1.  Happy/Sad Face Index Cards.  The idea is very simple.  Give every student an index card.  On one side, they draw a happy face, and on the other, they draw a sad face.  When you, as the instructor, need to see if students are understanding an explanation, simply ask students to “show their cards”!  Students are unable to see whether other students are having issues since the instructor is the only one who can see the face of the cards.  As a result, students will be comfortable sharing whether they understood a concept.  If you notice that many students don’t get something, take some time to go over the idea again.  If only one or two students are having trouble with it, chat with them at an appropriate time to address their individual concerns.   

2.  Teaching Assistant.  Last Spring I had my biggest class ever – 75 high school students.  I knew that there was no way I could answer all of their individual questions in order to provide a high quality instructional experience.  As a result, I hired a teaching assistant to go around the class to answer any individual questions.  This enabled me to keep the class moving along while ensuring that no student was left behind.  If you are a teacher in a regular classroom setting at a private or public school, recruit student volunteers to be student assistants to serve this role.  Any high-powered student who has a study hall during your class would likely be willing to help you with this.  My Mom, who teaches high school Spanish, has been able to find a student assistant for every one of her class periods.   

3.  Grade via Individual Conference.  Instead of simply giving students their graded essays back, I have found it far more effective to do mini-conferences with each student individually to go over their writing and address their issues and clarify my comments.  So many students simply take one look at their score and throw a graded essay away afterwards – by doing individual conferences, you can be certain that the students fully understand what they need to work on.  It is easy to do these individual conferences while another activity is taking place – a test or a video for example. 

4.  Social Media Interaction.  If you make yourself available to student via social media, they may feel much more comfortable asking questions.  Online discussion boards, twitter and moodle are great ways to do this.  Texting, phone calls and facebook are more problematic, since they may cross the boundaries between the proper student/teacher professional relationship.  You will want to see what your district policy is on this before you do anything.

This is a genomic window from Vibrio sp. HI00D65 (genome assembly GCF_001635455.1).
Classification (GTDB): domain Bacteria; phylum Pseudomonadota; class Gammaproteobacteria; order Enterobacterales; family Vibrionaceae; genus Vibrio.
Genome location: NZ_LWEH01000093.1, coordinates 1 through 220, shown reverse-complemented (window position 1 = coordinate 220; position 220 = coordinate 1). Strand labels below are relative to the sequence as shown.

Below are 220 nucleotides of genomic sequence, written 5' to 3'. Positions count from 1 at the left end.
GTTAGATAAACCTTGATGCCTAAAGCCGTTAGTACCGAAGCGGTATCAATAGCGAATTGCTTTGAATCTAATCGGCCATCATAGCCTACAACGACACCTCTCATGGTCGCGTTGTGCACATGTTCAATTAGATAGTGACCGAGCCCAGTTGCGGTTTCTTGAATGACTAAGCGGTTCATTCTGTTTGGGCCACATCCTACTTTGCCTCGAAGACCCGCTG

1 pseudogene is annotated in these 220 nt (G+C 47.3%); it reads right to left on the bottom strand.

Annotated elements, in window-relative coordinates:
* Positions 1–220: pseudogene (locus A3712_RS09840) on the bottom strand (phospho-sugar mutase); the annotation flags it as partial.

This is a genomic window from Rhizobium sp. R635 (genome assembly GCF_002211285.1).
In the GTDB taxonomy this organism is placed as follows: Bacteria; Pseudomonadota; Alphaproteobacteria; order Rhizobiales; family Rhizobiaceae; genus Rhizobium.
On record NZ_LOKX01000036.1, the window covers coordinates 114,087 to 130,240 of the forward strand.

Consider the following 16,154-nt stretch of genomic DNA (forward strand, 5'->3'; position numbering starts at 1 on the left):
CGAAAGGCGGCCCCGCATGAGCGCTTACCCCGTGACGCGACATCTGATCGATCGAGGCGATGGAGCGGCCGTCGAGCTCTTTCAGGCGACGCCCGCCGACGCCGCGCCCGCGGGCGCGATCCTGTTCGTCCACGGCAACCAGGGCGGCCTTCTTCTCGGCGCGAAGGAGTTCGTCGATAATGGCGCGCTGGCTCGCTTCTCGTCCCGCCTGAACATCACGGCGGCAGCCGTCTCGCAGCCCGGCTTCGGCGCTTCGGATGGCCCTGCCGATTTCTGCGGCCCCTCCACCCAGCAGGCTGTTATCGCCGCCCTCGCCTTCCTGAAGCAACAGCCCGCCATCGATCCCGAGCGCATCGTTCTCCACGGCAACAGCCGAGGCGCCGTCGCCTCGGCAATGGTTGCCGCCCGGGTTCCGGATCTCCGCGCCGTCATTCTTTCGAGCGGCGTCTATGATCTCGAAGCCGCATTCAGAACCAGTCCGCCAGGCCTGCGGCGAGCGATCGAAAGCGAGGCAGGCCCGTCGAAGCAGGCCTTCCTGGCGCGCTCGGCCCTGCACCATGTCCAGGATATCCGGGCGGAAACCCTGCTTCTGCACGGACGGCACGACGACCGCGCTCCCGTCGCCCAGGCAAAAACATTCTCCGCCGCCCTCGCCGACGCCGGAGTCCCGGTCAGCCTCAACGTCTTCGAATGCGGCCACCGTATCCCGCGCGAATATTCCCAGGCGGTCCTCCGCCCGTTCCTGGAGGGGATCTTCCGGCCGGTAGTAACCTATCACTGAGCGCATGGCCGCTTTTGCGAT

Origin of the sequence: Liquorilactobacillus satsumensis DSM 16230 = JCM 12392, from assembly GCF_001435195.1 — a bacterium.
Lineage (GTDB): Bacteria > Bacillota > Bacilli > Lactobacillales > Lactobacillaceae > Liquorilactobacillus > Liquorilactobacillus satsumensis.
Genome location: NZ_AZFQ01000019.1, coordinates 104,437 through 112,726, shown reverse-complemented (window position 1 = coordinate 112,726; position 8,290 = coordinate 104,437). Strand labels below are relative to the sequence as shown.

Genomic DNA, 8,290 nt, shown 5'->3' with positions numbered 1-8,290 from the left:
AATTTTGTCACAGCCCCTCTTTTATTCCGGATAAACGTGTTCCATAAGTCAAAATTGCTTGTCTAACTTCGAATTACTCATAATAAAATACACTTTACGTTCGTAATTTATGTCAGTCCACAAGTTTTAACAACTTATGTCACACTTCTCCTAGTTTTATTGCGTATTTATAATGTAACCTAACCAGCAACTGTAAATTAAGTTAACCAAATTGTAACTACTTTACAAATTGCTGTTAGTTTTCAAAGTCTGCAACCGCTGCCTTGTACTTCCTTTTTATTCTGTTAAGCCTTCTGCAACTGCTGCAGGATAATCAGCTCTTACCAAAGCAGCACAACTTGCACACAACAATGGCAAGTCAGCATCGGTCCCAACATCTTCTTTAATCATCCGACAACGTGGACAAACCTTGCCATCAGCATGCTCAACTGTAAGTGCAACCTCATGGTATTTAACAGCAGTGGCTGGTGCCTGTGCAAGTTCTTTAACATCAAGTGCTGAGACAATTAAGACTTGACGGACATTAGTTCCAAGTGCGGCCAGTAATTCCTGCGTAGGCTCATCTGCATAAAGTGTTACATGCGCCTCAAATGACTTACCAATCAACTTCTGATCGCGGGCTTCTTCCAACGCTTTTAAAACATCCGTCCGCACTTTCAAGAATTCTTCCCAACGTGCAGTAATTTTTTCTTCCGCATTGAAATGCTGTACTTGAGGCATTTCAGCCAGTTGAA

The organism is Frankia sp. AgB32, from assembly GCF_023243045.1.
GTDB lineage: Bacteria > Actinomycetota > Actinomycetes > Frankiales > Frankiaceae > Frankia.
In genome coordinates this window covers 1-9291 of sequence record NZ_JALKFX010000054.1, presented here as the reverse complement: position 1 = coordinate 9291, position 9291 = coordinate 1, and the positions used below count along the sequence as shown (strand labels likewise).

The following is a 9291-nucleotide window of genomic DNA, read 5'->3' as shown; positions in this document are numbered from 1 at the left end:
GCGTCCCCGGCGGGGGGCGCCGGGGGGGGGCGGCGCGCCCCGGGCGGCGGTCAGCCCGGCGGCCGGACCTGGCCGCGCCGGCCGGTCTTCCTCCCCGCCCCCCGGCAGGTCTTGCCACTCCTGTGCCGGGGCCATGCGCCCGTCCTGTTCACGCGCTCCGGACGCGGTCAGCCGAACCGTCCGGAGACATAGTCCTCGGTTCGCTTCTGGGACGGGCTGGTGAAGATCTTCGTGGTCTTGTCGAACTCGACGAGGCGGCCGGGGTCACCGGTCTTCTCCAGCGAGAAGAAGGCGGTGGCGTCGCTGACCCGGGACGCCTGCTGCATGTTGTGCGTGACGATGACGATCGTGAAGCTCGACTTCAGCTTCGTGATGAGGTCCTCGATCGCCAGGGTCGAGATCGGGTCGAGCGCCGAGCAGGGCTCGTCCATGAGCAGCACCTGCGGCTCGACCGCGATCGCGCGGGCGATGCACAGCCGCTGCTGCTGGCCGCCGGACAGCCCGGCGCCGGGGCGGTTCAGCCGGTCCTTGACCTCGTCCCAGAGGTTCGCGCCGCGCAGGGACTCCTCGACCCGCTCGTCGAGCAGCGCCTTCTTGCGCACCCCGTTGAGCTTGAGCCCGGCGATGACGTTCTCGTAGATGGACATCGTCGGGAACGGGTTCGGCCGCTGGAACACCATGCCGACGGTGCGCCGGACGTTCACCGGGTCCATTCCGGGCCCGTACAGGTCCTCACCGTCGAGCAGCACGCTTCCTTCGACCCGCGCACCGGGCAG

5.  Go around during class and ASK if they are getting it.  Instead of asking the class as a whole if something is clear, go around and ask each student individually.  It is remarkable how much more forthcoming students will be about their questions when you approach them this way.  Asking like this does not need to add several minutes on to a lesson – you can do it as another activity is taking place.    

6.  Ask “What Questions” instead of  “Any Questions”.  The way that we ask does so much to elicit solid student responses.  My wife, who is an occupational therapist, shared this idea with me; she has found it to be very effective in her interactions with special-needs students.  “What questions?” implies that the students should have questions.  “Any questions?” implies that the students should not have any questions, and they may feel much less reluctant to seek clarification as a result. 

7.  Plenty of Wait Time.  This is one of the most helpful general teaching strategies imaginable.  Allow a few seconds of time after you’ve asked students a question before you begin calling on kids or before you move onto covering the next concept.  Many students require more time to digest an idea before they can determine what questions they may have about it. 

8.  Praise those who ask good questions.  Foster a safe and welcoming environment for students by giving genuine praise to students who ask quality questions.  Never dismiss a student’s question as absurd – do your best to clarify and restate what the student is asking so that he or she may save face. 

9.  Allow time before and after class to answer questions.  Whether it is making yourself available in the five minutes between classes to answer student questions or conducting a voluntary study session for students before, during or after school, every little bit makes a difference.